The State cannot deny rights to an individual or group that it grants to another individual or group.  Marriage, for all its religious connotations, is simply a license granted by the State.  In cases of a religious wedding (the ceremony) the ordained minister is only the officiant.  They do not grant or approve the marriage in order to make it legal.  The State does that.  As I cited in a previous post, the case of Perry v. Schwarzenegger. Case No. C 09-2292 VRW (2010) clearly states this:

FF#19  Marriage in the United States has always been a civil matter.
Civil authorities may permit religious leaders to solemnize
marriages but not to determine who may enter or leave a civil
marriage. Religious leaders may determine independently
whether to recognize a civil marriage or divorce but that
recognition or lack thereof has no effect on the relationship
under state law.

a. Tr 195:13-196:21 (Cott: “[C]ivil law has always been
supreme in defining and regulating marriage. * * *
[Religious practices and ceremonies] have no particular
bearing on the validity of marriages. Any clerics,
ministers, rabbis, et cetera, that were accustomed to
* * * performing marriages, only do so because the state
has given them authority to do that.”);
b. Cal Fam Code §§ 400, 420.

This is important.  The religious leader (officiant) has no legal authority over the wedding or the marriage.  None.  They perform the religious ceremony and the spiritual component of that is not recognized by the State.  It would be illegal to do so.  How can the State legislate the religious aspect of an institution which is illegal for the State to recognize? That would be “respecting an establishment of religion.”  All other concerns aside; this is law.  

The religious right always makes claims about activist judges whenever they do not get what they want.  Many of these decisions are made on strict adherence to, or interpretation of, the law.  It does not matter if there was a popular vote to establish anything that is discriminatory to a group.  That popular vote can, and should, be overturned.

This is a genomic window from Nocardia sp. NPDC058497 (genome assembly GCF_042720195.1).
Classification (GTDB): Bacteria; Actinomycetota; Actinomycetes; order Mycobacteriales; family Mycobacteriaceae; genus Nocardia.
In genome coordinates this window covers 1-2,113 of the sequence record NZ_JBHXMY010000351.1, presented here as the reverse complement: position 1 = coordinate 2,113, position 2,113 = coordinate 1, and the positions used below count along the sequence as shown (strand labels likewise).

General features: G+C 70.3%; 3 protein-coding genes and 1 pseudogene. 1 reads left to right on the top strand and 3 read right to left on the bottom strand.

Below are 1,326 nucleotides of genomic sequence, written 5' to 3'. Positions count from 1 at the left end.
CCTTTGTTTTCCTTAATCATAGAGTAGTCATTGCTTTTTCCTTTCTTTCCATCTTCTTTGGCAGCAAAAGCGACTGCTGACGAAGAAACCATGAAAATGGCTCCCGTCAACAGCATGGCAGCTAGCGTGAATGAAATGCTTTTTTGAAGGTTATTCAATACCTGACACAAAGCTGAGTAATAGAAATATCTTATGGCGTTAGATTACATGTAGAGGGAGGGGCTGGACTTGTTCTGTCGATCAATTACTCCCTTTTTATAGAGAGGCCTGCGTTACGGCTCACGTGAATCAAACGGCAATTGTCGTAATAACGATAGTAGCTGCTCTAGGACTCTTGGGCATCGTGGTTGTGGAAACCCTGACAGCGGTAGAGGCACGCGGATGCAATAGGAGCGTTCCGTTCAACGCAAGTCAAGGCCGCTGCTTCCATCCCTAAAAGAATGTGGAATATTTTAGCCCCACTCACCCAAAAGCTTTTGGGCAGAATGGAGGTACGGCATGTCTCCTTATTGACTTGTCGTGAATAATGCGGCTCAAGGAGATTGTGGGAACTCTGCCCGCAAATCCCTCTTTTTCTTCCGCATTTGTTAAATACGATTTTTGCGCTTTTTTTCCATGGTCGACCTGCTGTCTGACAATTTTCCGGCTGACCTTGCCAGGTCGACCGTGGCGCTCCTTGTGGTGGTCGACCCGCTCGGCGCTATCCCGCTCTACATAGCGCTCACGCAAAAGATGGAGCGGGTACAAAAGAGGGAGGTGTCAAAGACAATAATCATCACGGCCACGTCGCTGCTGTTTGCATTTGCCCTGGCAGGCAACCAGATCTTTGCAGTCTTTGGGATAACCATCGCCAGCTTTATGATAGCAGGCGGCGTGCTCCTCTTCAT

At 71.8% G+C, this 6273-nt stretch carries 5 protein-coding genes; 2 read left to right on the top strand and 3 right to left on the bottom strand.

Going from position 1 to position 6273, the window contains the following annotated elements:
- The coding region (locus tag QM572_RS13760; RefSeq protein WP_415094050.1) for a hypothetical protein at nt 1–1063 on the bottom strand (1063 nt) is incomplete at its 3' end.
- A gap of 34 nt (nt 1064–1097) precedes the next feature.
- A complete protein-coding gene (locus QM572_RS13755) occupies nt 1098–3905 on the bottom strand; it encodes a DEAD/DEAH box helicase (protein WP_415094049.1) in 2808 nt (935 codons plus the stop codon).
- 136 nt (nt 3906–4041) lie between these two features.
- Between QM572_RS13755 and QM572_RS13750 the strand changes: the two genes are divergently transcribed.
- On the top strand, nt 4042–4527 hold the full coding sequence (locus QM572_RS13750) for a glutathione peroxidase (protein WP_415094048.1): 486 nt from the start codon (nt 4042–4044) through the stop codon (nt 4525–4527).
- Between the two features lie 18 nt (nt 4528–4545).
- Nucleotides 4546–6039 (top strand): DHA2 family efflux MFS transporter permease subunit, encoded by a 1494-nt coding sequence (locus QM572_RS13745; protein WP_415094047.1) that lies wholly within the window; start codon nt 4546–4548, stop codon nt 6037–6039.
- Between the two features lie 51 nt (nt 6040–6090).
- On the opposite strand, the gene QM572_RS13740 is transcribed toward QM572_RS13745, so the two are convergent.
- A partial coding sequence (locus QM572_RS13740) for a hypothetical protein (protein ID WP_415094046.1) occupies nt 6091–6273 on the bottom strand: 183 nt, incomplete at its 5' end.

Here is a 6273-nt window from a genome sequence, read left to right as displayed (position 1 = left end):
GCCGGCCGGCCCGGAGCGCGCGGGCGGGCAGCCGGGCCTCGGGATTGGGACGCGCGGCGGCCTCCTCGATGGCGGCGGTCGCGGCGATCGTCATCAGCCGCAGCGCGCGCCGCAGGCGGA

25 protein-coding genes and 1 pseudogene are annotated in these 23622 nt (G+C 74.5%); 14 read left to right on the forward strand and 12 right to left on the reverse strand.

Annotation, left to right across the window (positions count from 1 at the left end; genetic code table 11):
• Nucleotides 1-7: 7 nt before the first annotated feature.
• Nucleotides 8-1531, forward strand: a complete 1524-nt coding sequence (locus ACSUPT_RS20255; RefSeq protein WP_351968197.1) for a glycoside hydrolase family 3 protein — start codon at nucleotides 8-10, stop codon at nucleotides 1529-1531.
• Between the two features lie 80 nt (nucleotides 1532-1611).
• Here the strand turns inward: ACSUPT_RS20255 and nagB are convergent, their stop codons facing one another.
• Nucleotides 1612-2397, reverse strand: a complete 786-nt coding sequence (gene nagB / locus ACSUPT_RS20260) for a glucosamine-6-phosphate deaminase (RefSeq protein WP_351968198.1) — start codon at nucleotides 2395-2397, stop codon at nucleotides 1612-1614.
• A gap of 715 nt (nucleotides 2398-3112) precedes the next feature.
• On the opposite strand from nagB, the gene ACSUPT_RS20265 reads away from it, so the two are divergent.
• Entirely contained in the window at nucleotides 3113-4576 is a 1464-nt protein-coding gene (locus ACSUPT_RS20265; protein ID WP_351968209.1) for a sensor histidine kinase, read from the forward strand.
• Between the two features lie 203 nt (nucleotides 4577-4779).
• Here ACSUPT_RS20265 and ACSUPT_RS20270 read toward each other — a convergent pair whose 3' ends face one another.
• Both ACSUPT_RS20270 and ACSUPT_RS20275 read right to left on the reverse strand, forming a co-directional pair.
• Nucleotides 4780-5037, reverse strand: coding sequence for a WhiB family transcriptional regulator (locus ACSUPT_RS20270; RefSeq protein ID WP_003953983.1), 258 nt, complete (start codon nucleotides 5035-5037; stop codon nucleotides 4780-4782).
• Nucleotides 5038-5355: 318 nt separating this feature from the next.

You cannot claim that the legalization of same sex marriage is discriminatory of your religious beliefs and deny a group pf people the rights your enjoy.  That breaks two constitutional amendments and the boundaries of common sense.  There is no reason, other than religious bigotry, to deny equal rights.  The religious do not (and obviously don’t) have to agree with this.   It is antithetical to the laws set forth in this country within the Constitution of the United States of America.  That document they always say that want to get back to.  

Personally, I take the Libertarian stance (though I am not a Libertarian) that the State should not have a legal involvement in marriages (other than it could protect children and adults from forced marriage, etc.) or define marriage.  This would seem to satisfy all parties, at least from a legal perspective.  I suspect, however, that the religious right would still have a problem with “gay marriage” either way and the current system just allows them to argue in the legal setting thereby they make the attempt to absolve themselves of perceived or real bigotry.  It does not.  The religious right can argue about rights and protecting values all they want, but it is all really about religious intolerance and bigotry.